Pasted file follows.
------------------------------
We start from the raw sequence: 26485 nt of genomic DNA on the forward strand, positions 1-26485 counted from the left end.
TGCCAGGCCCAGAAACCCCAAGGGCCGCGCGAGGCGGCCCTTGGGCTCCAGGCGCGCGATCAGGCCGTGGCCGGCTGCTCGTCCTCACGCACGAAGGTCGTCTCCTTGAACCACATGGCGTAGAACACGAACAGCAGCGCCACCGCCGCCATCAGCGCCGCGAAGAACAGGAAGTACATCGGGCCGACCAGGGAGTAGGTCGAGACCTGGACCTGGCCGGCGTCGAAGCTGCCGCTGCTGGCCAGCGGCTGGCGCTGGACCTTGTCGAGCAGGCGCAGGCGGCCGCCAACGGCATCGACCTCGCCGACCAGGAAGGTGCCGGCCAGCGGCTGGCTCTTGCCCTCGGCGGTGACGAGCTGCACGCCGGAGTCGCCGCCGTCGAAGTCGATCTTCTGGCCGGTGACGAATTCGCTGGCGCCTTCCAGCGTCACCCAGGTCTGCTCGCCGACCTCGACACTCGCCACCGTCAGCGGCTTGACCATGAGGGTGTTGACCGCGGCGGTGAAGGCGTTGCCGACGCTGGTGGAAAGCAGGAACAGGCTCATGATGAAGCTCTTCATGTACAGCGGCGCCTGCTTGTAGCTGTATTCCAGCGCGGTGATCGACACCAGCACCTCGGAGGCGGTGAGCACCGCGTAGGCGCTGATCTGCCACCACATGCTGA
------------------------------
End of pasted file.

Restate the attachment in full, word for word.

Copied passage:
We start from the raw sequence: 26485 nt of genomic DNA on the forward strand, positions 1-26485 counted from the left end.
TGCCAGGCCCAGAAACCCCAAGGGCCGCGCGAGGCGGCCCTTGGGCTCCAGGCGCGCGATCAGGCCGTGGCCGGCTGCTCGTCCTCACGCACGAAGGTCGTCTCCTTGAACCACATGGCGTAGAACACGAACAGCAGCGCCACCGCCGCCATCAGCGCCGCGAAGAACAGGAAGTACATCGGGCCGACCAGGGAGTAGGTCGAGACCTGGACCTGGCCGGCGTCGAAGCTGCCGCTGCTGGCCAGCGGCTGGCGCTGGACCTTGTCGAGCAGGCGCAGGCGGCCGCCAACGGCATCGACCTCGCCGACCAGGAAGGTGCCGGCCAGCGGCTGGCTCTTGCCCTCGGCGGTGACGAGCTGCACGCCGGAGTCGCCGCCGTCGAAGTCGATCTTCTGGCCGGTGACGAATTCGCTGGCGCCTTCCAGCGTCACCCAGGTCTGCTCGCCGACCTCGACACTCGCCACCGTCAGCGGCTTGACCATGAGGGTGTTGACCGCGGCGGTGAAGGCGTTGCCGACGCTGGTGGAAAGCAGGAACAGGCTCATGATGAAGCTCTTCATGTACAGCGGCGCCTGCTTGTAGCTGTATTCCAGCGCGGTGATCGACACCAGCACCTCGGAGGCGGTGAGCACCGCGTAGGCGCTGATCTGCCACCACATGCTGA